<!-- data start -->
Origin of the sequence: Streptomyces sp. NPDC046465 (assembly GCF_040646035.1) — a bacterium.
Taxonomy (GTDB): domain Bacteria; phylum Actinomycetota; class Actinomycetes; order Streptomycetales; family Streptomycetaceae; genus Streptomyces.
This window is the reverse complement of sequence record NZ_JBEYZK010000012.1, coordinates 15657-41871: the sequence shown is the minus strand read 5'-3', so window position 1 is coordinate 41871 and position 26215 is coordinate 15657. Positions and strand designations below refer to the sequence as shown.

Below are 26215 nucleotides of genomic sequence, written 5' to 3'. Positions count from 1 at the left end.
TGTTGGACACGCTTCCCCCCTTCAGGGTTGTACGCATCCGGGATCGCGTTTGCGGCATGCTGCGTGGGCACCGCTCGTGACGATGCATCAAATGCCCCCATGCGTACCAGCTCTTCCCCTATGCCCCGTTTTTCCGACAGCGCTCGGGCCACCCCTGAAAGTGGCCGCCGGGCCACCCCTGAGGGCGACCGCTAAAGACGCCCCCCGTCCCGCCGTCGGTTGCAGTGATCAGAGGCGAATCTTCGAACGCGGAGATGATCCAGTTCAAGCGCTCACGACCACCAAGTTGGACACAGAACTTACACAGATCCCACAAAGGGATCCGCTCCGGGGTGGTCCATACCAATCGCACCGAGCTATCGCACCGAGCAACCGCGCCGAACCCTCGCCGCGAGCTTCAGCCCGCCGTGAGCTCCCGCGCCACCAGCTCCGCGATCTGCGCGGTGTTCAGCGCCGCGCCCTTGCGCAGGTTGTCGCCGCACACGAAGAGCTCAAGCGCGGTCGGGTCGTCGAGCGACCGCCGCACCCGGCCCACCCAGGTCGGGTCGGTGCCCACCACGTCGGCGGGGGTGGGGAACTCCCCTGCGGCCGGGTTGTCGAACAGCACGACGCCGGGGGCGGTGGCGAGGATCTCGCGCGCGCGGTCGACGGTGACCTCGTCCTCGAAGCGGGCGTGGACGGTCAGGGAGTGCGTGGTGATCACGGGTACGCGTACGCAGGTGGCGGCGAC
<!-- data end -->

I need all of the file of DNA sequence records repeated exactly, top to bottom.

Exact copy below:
Origin of the sequence: Streptomyces sp. NPDC046465 (assembly GCF_040646035.1) — a bacterium.
Taxonomy (GTDB): domain Bacteria; phylum Actinomycetota; class Actinomycetes; order Streptomycetales; family Streptomycetaceae; genus Streptomyces.
This window is the reverse complement of sequence record NZ_JBEYZK010000012.1, coordinates 15657-41871: the sequence shown is the minus strand read 5'-3', so window position 1 is coordinate 41871 and position 26215 is coordinate 15657. Positions and strand designations below refer to the sequence as shown.

Below are 26215 nucleotides of genomic sequence, written 5' to 3'. Positions count from 1 at the left end.
TGTTGGACACGCTTCCCCCCTTCAGGGTTGTACGCATCCGGGATCGCGTTTGCGGCATGCTGCGTGGGCACCGCTCGTGACGATGCATCAAATGCCCCCATGCGTACCAGCTCTTCCCCTATGCCCCGTTTTTCCGACAGCGCTCGGGCCACCCCTGAAAGTGGCCGCCGGGCCACCCCTGAGGGCGACCGCTAAAGACGCCCCCCGTCCCGCCGTCGGTTGCAGTGATCAGAGGCGAATCTTCGAACGCGGAGATGATCCAGTTCAAGCGCTCACGACCACCAAGTTGGACACAGAACTTACACAGATCCCACAAAGGGATCCGCTCCGGGGTGGTCCATACCAATCGCACCGAGCTATCGCACCGAGCAACCGCGCCGAACCCTCGCCGCGAGCTTCAGCCCGCCGTGAGCTCCCGCGCCACCAGCTCCGCGATCTGCGCGGTGTTCAGCGCCGCGCCCTTGCGCAGGTTGTCGCCGCACACGAAGAGCTCAAGCGCGGTCGGGTCGTCGAGCGACCGCCGCACCCGGCCCACCCAGGTCGGGTCGGTGCCCACCACGTCGGCGGGGGTGGGGAACTCCCCTGCGGCCGGGTTGTCGAACAGCACGACGCCGGGGGCGGTGGCGAGGATCTCGCGCGCGCGGTCGACGGTGACCTCGTCCTCGAAGCGGGCGTGGACGGTCAGGGAGTGCGTGGTGATCACGGGTACGCGTACGCAGGTGGCGGCGAC